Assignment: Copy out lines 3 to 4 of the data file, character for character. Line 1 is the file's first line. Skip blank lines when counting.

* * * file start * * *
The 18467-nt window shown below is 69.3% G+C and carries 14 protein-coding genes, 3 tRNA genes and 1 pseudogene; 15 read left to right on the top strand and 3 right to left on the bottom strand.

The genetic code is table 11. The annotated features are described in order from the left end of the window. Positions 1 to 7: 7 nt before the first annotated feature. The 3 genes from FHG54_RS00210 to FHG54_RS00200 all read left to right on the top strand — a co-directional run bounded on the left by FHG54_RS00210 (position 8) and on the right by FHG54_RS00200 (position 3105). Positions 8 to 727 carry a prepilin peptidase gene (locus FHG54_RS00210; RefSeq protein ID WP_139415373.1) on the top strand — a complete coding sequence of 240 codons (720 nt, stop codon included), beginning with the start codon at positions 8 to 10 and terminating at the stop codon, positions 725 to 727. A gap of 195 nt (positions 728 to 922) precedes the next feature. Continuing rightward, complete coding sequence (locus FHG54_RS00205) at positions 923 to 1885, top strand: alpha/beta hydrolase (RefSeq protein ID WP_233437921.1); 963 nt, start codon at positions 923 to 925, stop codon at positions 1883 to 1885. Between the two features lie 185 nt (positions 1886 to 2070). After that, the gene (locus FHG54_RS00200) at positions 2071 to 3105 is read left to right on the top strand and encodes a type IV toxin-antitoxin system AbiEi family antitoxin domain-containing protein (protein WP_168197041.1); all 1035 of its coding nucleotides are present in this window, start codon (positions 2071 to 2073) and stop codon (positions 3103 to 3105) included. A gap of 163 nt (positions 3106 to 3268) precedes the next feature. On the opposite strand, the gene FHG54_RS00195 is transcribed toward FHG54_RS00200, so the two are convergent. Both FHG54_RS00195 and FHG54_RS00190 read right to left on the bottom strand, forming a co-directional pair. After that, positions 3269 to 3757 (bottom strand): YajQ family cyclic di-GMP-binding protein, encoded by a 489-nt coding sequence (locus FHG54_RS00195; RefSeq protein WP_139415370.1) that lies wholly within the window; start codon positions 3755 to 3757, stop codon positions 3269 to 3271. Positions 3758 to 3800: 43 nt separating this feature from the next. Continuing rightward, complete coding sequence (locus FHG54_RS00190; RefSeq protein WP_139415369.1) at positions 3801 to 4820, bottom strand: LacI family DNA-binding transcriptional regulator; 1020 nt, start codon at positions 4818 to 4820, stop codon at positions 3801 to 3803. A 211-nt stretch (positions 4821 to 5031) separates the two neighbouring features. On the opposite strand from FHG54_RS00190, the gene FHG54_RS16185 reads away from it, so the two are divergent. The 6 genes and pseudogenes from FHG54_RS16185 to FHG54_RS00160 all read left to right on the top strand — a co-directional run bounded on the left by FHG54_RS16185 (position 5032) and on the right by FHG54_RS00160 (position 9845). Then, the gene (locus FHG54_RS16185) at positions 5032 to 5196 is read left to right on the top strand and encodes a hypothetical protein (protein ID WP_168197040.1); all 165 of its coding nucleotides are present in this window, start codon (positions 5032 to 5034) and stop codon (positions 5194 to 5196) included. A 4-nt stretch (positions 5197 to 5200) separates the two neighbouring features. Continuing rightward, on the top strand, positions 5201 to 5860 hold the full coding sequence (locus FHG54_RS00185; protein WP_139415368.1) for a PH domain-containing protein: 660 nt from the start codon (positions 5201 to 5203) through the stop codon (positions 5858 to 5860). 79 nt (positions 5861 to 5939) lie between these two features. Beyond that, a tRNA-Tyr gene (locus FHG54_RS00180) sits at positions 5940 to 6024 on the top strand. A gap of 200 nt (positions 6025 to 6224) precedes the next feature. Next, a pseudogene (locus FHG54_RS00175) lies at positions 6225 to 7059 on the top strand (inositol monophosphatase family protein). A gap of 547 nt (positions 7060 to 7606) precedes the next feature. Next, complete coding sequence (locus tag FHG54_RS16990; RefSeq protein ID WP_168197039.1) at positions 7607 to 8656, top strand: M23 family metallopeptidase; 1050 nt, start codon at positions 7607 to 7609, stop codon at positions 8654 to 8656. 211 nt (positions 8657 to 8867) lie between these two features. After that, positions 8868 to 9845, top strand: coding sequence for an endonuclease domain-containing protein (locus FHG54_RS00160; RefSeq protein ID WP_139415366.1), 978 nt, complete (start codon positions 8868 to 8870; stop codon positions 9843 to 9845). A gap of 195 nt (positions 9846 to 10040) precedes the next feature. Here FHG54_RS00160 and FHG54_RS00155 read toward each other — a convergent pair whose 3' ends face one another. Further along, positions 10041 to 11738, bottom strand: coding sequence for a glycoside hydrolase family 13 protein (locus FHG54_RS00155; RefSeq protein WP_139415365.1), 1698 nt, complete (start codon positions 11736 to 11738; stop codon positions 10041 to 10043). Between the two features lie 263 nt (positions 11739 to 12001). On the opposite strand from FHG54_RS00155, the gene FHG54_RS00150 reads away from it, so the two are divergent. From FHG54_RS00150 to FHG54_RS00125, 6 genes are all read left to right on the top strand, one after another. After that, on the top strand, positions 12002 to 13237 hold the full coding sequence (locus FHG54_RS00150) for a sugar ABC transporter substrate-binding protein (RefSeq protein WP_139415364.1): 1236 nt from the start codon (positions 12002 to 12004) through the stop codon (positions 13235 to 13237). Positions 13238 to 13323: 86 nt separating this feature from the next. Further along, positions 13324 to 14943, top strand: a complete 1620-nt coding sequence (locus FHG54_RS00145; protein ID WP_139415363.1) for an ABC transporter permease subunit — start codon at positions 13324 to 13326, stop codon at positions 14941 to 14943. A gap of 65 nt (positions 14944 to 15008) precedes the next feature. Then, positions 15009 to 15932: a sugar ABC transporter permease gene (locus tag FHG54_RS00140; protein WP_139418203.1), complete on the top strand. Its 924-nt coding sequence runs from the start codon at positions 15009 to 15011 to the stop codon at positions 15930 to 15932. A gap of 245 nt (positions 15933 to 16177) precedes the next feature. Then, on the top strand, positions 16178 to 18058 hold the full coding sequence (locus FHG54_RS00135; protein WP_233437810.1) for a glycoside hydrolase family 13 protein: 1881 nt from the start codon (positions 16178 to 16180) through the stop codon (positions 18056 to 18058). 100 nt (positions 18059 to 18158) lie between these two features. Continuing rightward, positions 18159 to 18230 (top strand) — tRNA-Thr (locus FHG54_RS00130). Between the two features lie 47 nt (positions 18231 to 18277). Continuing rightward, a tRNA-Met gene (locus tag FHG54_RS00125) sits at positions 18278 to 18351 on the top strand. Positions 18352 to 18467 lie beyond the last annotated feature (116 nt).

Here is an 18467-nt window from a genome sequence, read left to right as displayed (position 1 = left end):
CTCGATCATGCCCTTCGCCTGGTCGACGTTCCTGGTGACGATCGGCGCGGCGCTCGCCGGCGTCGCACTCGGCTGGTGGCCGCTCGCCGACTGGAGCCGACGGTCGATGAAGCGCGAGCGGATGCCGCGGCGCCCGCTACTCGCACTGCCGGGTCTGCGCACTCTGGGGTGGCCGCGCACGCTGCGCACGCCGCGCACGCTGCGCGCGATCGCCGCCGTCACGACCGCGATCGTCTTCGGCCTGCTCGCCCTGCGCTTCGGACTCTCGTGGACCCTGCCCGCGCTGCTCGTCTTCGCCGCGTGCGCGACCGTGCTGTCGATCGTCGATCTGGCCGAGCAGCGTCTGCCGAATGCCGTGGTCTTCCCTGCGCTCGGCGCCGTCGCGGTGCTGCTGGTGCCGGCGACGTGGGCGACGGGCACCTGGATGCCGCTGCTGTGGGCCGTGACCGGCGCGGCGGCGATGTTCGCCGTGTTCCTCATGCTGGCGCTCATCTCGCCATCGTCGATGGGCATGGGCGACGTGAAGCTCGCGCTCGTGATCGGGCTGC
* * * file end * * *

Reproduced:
Here is an 18467-nt window from a genome sequence, read left to right as displayed (position 1 = left end):
CTCGATCATGCCCTTCGCCTGGTCGACGTTCCTGGTGACGATCGGCGCGGCGCTCGCCGGCGTCGCACTCGGCTGGTGGCCGCTCGCCGACTGGAGCCGACGGTCGATGAAGCGCGAGCGGATGCCGCGGCGCCCGCTACTCGCACTGCCGGGTCTGCGCACTCTGGGGTGGCCGCGCACGCTGCGCACGCCGCGCACGCTGCGCGCGATCGCCGCCGTCACGACCGCGATCGTCTTCGGCCTGCTCGCCCTGCGCTTCGGACTCTCGTGGACCCTGCCCGCGCTGCTCGTCTTCGCCGCGTGCGCGACCGTGCTGTCGATCGTCGATCTGGCCGAGCAGCGTCTGCCGAATGCCGTGGTCTTCCCTGCGCTCGGCGCCGTCGCGGTGCTGCTGGTGCCGGCGACGTGGGCGACGGGCACCTGGATGCCGCTGCTGTGGGCCGTGACCGGCGCGGCGGCGATGTTCGCCGTGTTCCTCATGCTGGCGCTCATCTCGCCATCGTCGATGGGCATGGGCGACGTGAAGCTCGCGCTCGTGATCGGGCTGC